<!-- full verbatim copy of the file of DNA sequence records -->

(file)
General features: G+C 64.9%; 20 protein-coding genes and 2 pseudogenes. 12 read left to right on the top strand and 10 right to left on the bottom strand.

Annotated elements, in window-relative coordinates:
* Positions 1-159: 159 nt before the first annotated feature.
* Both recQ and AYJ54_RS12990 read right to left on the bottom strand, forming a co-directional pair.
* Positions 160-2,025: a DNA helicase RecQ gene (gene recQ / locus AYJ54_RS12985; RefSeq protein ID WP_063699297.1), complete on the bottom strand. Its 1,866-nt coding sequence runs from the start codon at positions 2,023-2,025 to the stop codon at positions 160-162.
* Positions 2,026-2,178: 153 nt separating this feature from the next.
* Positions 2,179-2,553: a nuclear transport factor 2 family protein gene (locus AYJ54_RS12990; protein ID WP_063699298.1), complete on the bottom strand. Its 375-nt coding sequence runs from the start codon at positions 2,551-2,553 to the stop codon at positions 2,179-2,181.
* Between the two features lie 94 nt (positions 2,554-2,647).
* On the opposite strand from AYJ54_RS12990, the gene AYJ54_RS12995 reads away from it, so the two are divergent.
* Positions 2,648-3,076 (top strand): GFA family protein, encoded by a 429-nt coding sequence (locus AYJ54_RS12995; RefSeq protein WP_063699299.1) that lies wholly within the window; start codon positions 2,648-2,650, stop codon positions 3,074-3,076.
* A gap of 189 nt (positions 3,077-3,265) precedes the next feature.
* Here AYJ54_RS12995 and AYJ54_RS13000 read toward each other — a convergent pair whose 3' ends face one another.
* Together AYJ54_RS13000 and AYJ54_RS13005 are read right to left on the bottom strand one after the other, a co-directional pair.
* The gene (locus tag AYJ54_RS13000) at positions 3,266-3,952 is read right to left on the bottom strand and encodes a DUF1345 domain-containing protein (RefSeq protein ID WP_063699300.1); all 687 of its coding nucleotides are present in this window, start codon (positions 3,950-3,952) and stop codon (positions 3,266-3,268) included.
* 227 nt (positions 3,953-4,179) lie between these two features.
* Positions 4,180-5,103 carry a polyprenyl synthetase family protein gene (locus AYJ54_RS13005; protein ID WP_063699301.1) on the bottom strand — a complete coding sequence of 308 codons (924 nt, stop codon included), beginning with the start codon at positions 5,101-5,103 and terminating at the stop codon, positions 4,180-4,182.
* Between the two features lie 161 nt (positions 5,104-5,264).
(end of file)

General features: G+C 64.9%; 20 protein-coding genes and 2 pseudogenes. 12 read left to right on the top strand and 10 right to left on the bottom strand.

Annotated elements, in window-relative coordinates:
* Positions 1-159: 159 nt before the first annotated feature.
* Both recQ and AYJ54_RS12990 read right to left on the bottom strand, forming a co-directional pair.
* Positions 160-2,025: a DNA helicase RecQ gene (gene recQ / locus AYJ54_RS12985; RefSeq protein ID WP_063699297.1), complete on the bottom strand. Its 1,866-nt coding sequence runs from the start codon at positions 2,023-2,025 to the stop codon at positions 160-162.
* Positions 2,026-2,178: 153 nt separating this feature from the next.
* Positions 2,179-2,553: a nuclear transport factor 2 family protein gene (locus AYJ54_RS12990; protein ID WP_063699298.1), complete on the bottom strand. Its 375-nt coding sequence runs from the start codon at positions 2,551-2,553 to the stop codon at positions 2,179-2,181.
* Between the two features lie 94 nt (positions 2,554-2,647).
* On the opposite strand from AYJ54_RS12990, the gene AYJ54_RS12995 reads away from it, so the two are divergent.
* Positions 2,648-3,076 (top strand): GFA family protein, encoded by a 429-nt coding sequence (locus AYJ54_RS12995; RefSeq protein WP_063699299.1) that lies wholly within the window; start codon positions 2,648-2,650, stop codon positions 3,074-3,076.
* A gap of 189 nt (positions 3,077-3,265) precedes the next feature.
* Here AYJ54_RS12995 and AYJ54_RS13000 read toward each other — a convergent pair whose 3' ends face one another.
* Together AYJ54_RS13000 and AYJ54_RS13005 are read right to left on the bottom strand one after the other, a co-directional pair.
* The gene (locus tag AYJ54_RS13000) at positions 3,266-3,952 is read right to left on the bottom strand and encodes a DUF1345 domain-containing protein (RefSeq protein ID WP_063699300.1); all 687 of its coding nucleotides are present in this window, start codon (positions 3,950-3,952) and stop codon (positions 3,266-3,268) included.
* 227 nt (positions 3,953-4,179) lie between these two features.
* Positions 4,180-5,103 carry a polyprenyl synthetase family protein gene (locus AYJ54_RS13005; protein ID WP_063699301.1) on the bottom strand — a complete coding sequence of 308 codons (924 nt, stop codon included), beginning with the start codon at positions 5,101-5,103 and terminating at the stop codon, positions 4,180-4,182.
* Between the two features lie 161 nt (positions 5,104-5,264).